At the end of the day, I think 20,000 emotionally invested backers is just... a lot of people. You’ve now got a monstrous publisher of epic bi-polar proportions, with 20,000 different wants and desires, 20,000 different ideas about what your game is, a huge gulf between those who care and don’t care about what you’re doing, and a lot of wildly different expectations to fill, some of which don’t make any sense at all.
And we're seeing a further twist to the Kickstarter saga that has affected a couple of Wii U projects — post-campaign publishing deals. The 90's Arcade Racer looks like an attractive homage to SEGA's racing arcades of that decade, with a Wii U version teased during the campaign before it was confirmed that, actually, Nicalis had noticed the project and stepped in as publisher, also confirming the Wii U eShop for what was initially a PC project. So, a recognised publisher with — we assume — reasonable resources had come on board; was the £16,000+ Kickstarter investment still required, as this was no longer being self-published on any platforms?
Perhaps considering the modest sum involved, and due to Nicalis being a small to medium sized publisher itself, that's a good-luck story that the investors may be happy with. The example that came to light yesterday is an interesting one, however, with Ubisoft confirming that it's publishing Cloudberry Kingdom. This title squeaked past its target last May, and was initially a PC game with a targeted release of September 2012, though confirmation of a Wii U version certainly got it onto our radar. Updates were posted confirming a new art direction, and the release was pushed back.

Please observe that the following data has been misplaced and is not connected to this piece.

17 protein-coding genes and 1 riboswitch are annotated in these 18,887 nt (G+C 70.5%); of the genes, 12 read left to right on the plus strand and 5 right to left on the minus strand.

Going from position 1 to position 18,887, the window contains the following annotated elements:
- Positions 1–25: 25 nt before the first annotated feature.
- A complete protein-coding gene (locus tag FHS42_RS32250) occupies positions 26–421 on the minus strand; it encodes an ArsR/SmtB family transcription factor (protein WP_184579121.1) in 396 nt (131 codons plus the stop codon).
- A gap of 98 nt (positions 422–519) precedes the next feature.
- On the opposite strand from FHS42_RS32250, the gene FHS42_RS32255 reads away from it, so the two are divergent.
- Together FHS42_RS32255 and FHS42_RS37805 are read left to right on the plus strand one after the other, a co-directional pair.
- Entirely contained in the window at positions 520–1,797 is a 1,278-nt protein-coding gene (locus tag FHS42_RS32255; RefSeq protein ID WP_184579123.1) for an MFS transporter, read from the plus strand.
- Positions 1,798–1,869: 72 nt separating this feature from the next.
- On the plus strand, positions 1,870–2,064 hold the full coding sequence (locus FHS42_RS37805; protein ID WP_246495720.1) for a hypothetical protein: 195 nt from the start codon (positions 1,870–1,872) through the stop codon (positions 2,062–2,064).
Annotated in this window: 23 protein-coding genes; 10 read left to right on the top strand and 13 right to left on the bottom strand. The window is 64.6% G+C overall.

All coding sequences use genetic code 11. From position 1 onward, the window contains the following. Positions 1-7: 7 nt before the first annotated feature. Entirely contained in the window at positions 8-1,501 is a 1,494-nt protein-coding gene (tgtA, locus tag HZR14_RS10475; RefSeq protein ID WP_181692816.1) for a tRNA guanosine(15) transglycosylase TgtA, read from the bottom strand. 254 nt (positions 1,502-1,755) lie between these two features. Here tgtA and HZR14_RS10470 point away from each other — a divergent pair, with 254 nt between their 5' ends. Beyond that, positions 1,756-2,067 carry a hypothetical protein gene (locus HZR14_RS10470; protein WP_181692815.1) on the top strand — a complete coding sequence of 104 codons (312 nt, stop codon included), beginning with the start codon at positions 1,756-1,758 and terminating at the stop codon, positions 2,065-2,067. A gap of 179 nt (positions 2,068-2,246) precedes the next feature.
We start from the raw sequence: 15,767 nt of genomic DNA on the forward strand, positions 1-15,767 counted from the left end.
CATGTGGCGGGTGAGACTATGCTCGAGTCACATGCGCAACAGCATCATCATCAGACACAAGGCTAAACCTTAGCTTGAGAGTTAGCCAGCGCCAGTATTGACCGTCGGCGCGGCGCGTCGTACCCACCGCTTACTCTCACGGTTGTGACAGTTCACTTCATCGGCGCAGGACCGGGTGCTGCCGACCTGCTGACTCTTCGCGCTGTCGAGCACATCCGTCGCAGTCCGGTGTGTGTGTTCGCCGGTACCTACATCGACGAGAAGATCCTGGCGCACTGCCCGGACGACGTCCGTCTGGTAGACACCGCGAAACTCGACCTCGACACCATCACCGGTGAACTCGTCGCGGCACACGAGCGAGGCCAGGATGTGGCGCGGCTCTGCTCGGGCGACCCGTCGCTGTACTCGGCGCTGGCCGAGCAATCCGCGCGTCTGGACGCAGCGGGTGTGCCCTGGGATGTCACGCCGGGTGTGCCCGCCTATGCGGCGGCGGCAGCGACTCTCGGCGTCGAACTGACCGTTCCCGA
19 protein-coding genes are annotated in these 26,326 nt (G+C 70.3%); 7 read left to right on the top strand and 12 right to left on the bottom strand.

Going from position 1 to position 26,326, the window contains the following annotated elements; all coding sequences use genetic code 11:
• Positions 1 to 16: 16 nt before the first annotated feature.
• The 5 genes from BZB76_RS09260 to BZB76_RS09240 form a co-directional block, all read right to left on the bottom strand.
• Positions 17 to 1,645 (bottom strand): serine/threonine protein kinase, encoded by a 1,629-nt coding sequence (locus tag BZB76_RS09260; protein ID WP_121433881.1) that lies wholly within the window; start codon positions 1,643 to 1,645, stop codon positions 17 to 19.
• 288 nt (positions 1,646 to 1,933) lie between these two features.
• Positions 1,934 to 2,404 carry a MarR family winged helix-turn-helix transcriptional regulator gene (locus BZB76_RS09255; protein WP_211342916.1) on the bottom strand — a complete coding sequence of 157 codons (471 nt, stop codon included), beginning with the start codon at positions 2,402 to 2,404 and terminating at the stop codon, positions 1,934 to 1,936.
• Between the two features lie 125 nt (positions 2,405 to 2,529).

On the fundraising page itself there were no updates between late September and late February, and in that most recent post — correct at the time of writing — there were no hints of Ubisoft joining in. Granted, we're not on the backer's email list. Ubisoft is, let's not forget, one of the elite and most powerful publishers in the industry, so while it's undoubtedly exciting for Pwnee Studios, there's a debate to be had about the path of events that sees an indie project crowd-funded, delayed, and then published (with Xbox 360 added as a platform) by a behemoth like Ubisoft. Backers have been playing beta builds on PC and will still receive their code of the full game, of that we're absolutely sure, but has the whole dynamic changed? You receive your goods for your investment, but the $23,582 raised now seems out of place with a publisher like Ubisoft involved; going back to the example of The Banner Saga, this no longer has hundreds of publishers along those lines.
That money was required to fund the game, of course, but this scenario does raise question-marks about a potential way for big publishers to potentially "game" the system with indie projects. Considering the investment nature of Kickstarter, where some perks involve you paying more for something like a line of acknowledgement in the credits, will some be disappointed if they paid $60 for that privilege in Cloudberry Kingdom, only for it to be a line in a Ubisoft-published game that's selling for $15? What began as backing an indie-project is now, in all honestly, nothing of the sort.